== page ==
Stability and Growth Pact
The euro convergence criteria as spelled out in the Stability and Growth Pact (SGP) are:
1. Inflation rates:
No more than 1.5 percentage points higher than the average of the three best performing (lowest inflation) member states of the EU.
2. Government finance:
Annual government fiscal deficit:
The ratio of the annual government fiscal deficit to GDP must not exceed 3% at the end of the preceding fiscal year. If not, it is at least required to reach a level close to 3%. Only exceptional and temporary excesses would be granted for exceptional cases.
Government debt:
The ratio of gross government debt to GDP must not exceed 60% at the end of the preceding fiscal year. Even if the target cannot be achieved due to the specific conditions, the ratio must have sufficiently diminished and must be approaching the reference value at a satisfactory pace.
3. Exchange rate:
Applicant countries should have joined the exchange-rate mechanism (ERM II) under the European Monetary System (EMS) for two consecutive years and should not have devaluated its currency during the period.
4. Long-term interest rates:
The nominal long-term interest rate must not be more than 2 percentage points higher than in the three lowest inflation member states.
Price Stability vs Employment
The euro convergence criteria of the EMU aim to “maintain price stability” within the Eurozone as new member states are admitted. In economics, “maintaining price stability” is essentially a euphemism for maintaining structural unemployment which is generally accepted as 6%. Such numerical criteria have been criticized by Keynesian economists as being insufficiently flexible to meet fluctuations in business cycles. Further, criteria need to be applied over the length of the entire economic cycle rather than in any one year. These institutionalist critics fear that by limiting governments' abilities to employ Keynesian measures of government deficit spending during economic slumps, long-term growth will be stalled by unnecessary recessions.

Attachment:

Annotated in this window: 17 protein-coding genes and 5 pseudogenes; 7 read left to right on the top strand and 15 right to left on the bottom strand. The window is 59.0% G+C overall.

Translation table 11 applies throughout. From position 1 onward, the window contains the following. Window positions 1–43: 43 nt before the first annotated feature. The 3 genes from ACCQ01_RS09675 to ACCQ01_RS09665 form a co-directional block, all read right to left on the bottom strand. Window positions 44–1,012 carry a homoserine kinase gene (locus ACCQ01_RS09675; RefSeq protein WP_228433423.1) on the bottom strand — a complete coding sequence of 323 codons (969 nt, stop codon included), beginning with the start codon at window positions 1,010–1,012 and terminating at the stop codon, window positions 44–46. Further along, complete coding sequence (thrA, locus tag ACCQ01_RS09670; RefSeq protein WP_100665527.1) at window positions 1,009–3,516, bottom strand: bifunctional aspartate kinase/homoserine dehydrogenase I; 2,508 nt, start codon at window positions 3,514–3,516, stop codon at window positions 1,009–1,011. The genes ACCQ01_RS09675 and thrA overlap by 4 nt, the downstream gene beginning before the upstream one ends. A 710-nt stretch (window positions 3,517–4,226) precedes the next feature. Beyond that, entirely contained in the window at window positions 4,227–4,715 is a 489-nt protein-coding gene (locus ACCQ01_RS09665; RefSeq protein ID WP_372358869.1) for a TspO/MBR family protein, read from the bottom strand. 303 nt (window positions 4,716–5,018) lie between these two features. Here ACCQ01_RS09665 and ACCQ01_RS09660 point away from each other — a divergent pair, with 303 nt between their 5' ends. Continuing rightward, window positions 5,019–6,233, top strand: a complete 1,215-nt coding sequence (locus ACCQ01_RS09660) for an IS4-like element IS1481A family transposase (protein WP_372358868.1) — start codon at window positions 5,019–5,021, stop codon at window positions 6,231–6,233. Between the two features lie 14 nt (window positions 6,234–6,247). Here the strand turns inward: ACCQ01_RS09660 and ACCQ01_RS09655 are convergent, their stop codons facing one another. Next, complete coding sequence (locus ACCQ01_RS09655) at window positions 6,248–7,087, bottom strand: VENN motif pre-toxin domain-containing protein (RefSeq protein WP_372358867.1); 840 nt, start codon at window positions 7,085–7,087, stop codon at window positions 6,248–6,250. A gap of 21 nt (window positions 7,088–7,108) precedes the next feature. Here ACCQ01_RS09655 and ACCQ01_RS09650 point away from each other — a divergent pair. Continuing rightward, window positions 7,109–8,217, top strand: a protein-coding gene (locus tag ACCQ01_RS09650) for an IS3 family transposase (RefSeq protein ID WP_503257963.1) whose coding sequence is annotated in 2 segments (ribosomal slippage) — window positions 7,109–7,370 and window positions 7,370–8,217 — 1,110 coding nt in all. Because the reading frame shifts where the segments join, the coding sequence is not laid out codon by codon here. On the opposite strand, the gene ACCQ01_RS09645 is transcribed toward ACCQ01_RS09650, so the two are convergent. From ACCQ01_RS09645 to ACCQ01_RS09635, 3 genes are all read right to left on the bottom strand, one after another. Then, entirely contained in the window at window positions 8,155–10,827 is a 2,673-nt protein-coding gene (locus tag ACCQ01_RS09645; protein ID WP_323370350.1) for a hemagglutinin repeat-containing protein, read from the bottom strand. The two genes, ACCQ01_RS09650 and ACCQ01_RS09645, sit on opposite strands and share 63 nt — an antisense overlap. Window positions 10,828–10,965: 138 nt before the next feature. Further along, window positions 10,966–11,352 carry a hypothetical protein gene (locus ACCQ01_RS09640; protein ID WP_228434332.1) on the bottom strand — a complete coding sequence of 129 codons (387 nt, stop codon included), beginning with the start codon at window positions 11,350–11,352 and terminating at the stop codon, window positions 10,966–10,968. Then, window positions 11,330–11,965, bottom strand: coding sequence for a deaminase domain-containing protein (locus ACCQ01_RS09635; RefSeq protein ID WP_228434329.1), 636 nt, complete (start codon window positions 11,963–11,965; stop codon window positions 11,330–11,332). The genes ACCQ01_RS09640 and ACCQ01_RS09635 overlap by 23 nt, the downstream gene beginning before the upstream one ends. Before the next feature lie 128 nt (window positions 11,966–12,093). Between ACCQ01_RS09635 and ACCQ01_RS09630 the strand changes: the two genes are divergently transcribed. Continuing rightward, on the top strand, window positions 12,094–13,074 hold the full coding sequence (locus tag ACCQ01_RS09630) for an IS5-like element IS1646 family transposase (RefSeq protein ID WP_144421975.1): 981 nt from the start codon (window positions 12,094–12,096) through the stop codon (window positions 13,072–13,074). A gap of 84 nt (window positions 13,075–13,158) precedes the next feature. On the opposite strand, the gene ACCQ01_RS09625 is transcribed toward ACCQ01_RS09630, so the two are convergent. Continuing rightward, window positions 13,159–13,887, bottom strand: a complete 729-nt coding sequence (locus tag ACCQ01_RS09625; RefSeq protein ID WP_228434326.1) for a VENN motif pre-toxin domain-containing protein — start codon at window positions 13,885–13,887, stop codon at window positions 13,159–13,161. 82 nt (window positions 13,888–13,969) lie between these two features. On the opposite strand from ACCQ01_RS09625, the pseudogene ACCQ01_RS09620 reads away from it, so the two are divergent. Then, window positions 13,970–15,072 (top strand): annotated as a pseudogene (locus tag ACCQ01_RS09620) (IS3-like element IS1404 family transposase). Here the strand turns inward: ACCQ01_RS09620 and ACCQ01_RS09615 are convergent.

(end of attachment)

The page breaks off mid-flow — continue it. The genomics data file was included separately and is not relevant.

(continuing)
From the opposite side, monetarists criticized these numerical criteria as being too flexible as to become ineffective because “creative accounting” gimmickry can be used and have been used by many member states to meet the required deficit to GDP ratio of 3%, and by the immediate abandonment of fiscal prudence by some member states as soon as they are admitted to the euro club. As it happened, “creative accounting” through the use of collateralized debt obligations (CDOs) via special purpose vehicles (SPV) rendered SGP criteria meaningless and ineffective in preventing financial crises all over the world.
German and French Efforts to Water Down SGP
Ironically, the watering down of the Stability and Growth Pact (SGP) had been at the request of Germany and France, two of the strongest of the 16 member states which had been imitating the rush to phantom wealth creation through synthetic structured finance and debt securitization invented by fearless young traders in New York and London working with money provided by central banks led the Federal Reserve. In March 2005, the EU’s Economic and Financial Affairs Council (ECOFIN), under the pressure of France and Germany, relaxed the rules to respond to criticisms of insufficient flexibility and to make the pact more enforceable. Permissiveness infested the theoretical regulatory framework.
ECOFIN is one of the oldest configurations of the Council of the European Union and is composed of the Economics and Finance Ministers of the 27 European Union member states, as well as Budget Ministers when budgetary issues are discussed.